Washington has some of the nation’s toughest anti-gambling laws, with any form of online wagering considered a Class C felony. The decision to grant even tribes-only sports gambling was seen as a major change. Such betting is limited within casino grounds only, including any mobile wagering. A digital geofence security component restricts mobile sports wagering to tribal casino grounds.


Mobile wagering is the fastest growing sports gambling sector. Persson said he’d also restrict it to his card-room premises just as the law requires Native American casinos to do.

“There’s room for everybody in this business,” he said. “We don’t overlap with tribes.”

The Washington Indian Gaming Association, which promotes the benefits of tribal gambling, has long argued that such betting is vastly different from the commercial realm. It states that revenues from gambling in tribal casinos supports vital community self-government programs in housing, medical care and education.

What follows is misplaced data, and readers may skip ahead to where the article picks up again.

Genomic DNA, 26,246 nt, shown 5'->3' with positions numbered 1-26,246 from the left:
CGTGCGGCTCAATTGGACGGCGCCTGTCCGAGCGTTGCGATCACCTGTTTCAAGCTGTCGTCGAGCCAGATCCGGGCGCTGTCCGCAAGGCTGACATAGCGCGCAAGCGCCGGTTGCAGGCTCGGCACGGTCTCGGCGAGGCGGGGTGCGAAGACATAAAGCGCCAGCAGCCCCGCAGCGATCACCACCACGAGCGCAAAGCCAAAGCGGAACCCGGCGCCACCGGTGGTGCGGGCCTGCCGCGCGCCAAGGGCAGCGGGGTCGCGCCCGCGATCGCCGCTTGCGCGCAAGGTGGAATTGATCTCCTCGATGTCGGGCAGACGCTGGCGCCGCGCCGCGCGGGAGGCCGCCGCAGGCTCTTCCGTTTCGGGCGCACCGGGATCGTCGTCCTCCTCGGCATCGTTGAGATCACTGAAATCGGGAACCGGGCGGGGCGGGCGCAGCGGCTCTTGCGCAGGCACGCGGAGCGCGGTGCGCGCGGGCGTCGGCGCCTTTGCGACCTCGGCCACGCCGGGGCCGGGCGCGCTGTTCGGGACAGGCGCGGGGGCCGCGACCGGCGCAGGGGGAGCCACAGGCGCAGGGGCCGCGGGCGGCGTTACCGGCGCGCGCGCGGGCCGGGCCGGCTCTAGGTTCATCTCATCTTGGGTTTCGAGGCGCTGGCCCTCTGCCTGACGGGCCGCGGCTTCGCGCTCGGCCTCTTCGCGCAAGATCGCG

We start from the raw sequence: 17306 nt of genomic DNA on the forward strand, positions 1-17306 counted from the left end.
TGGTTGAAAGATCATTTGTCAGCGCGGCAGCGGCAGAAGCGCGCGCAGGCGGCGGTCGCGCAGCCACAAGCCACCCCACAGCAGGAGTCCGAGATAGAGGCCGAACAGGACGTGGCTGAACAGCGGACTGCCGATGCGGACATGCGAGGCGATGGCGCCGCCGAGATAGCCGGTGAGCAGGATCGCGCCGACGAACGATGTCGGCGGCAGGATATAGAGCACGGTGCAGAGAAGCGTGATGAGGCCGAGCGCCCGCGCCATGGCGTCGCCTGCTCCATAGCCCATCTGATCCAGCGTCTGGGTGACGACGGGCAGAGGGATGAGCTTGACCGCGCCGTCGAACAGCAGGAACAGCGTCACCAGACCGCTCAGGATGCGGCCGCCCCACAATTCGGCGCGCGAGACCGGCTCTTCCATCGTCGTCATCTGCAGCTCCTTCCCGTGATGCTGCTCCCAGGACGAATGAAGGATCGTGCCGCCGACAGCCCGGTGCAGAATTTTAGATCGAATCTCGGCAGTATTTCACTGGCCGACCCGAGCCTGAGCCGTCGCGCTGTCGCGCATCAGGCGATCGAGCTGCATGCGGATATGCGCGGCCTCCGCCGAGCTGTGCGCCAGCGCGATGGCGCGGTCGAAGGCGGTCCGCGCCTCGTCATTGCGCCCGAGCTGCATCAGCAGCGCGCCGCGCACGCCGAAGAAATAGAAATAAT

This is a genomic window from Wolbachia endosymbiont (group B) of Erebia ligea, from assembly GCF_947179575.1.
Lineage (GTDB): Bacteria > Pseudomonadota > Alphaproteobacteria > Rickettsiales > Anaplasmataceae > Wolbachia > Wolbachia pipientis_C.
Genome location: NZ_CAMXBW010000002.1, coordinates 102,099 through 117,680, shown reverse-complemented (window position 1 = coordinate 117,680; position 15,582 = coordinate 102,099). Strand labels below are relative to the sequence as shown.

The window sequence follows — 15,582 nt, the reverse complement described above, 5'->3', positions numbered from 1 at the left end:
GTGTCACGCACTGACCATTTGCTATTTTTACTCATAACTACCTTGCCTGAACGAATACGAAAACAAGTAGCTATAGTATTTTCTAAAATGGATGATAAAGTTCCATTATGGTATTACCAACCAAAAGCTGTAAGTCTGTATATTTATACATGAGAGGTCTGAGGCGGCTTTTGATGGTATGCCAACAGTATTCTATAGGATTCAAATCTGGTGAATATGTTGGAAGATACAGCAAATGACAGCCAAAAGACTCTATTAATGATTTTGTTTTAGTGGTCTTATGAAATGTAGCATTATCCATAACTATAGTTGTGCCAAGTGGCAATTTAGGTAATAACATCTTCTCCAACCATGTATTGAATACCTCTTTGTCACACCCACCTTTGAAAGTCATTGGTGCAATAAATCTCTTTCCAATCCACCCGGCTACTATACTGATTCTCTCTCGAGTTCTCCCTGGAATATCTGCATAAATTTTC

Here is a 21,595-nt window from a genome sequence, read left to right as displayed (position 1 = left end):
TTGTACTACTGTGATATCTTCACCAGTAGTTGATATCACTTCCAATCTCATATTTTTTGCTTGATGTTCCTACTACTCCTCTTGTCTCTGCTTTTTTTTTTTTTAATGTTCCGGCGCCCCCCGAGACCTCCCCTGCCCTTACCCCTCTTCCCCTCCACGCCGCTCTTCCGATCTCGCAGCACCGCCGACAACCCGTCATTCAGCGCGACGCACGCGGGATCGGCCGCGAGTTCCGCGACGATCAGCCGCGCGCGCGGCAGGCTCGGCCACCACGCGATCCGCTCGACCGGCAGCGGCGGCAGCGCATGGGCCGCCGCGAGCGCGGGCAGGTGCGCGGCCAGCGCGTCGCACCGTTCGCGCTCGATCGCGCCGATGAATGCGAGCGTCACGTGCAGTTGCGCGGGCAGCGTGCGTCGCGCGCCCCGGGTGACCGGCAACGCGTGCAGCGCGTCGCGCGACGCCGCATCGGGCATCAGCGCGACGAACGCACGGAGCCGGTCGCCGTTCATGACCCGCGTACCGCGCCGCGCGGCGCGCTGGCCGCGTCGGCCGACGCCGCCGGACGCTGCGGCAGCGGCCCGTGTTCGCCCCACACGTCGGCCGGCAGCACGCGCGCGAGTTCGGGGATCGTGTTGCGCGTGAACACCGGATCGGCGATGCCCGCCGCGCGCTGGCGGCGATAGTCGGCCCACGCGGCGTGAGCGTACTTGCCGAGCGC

“Maverick Gaming’s newly announced federal lawsuit is a desperate attempt to overturn federal law, the will of the Washington State legislature, state and federal agency decisions, and the clearly expressed sentiments of the general public in Washington State,” WIGA executive director Rebecca George said in a statement. “It would severely undermine the well regulated and safe system of limited gaming that has been established in Washington State over three decades of carefully negotiated compacts between the State of Washington and Native American tribes. 

“Those compacts are fully in keeping with the federal Indian Gaming Regulatory Act, as well as with state law, and have been repeatedly vetted at multiple levels of regulatory oversight. In short, this dangerous and destructive lawsuit is without merit, and were it to somehow be successful it would cause irreparable harm not only to historically marginalized tribal communities but also to the broader public, which opposes a massive expansion of gambling in their neighborhoods and communities.”

It also argues that revenues from tribal casinos flow back into the broader Washington state community. And that it’s one of the state’s largest employers.

But Maverick argues that none of that matters. That it is constitutionally guaranteed the same rights as tribal casinos to offer sports betting and other gambling on its grounds.

“Every day we wake up determined to bring sports betting to the mass population of Washington,” Persson said. “And what we’re doing right now is just the logical next step towards that process.”